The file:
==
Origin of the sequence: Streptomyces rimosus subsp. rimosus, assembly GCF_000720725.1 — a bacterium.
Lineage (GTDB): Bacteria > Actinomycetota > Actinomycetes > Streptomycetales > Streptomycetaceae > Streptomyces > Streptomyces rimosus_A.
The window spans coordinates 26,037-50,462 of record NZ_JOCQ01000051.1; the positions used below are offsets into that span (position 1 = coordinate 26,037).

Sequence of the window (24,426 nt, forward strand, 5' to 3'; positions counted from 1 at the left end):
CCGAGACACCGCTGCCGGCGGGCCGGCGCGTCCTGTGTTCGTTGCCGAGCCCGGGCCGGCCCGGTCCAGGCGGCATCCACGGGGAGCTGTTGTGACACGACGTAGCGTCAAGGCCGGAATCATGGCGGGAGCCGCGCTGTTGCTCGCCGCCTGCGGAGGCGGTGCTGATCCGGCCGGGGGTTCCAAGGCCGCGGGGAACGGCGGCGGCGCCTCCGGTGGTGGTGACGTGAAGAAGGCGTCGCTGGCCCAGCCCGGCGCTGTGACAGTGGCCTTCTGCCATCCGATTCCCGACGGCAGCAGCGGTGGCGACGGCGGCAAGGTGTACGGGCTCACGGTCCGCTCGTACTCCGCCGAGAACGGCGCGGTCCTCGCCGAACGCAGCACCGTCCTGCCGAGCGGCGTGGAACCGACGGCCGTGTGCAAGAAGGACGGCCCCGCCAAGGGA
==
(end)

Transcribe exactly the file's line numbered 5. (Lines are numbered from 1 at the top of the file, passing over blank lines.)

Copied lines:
CCGAGACACCGCTGCCGGCGGGCCGGCGCGTCCTGTGTTCGTTGCCGAGCCCGGGCCGGCCCGGTCCAGGCGGCATCCACGGGGAGCTGTTGTGACACGACGTAGCGTCAAGGCCGGAATCATGGCGGGAGCCGCGCTGTTGCTCGCCGCCTGCGGAGGCGGTGCTGATCCGGCCGGGGGTTCCAAGGCCGCGGGGAACGGCGGCGGCGCCTCCGGTGGTGGTGACGTGAAGAAGGCGTCGCTGGCCCAGCCCGGCGCTGTGACAGTGGCCTTCTGCCATCCGATTCCCGACGGCAGCAGCGGTGGCGACGGCGGCAAGGTGTACGGGCTCACGGTCCGCTCGTACTCCGCCGAGAACGGCGCGGTCCTCGCCGAACGCAGCACCGTCCTGCCGAGCGGCGTGGAACCGACGGCCGTGTGCAAGAAGGACGGCCCCGCCAAGGGA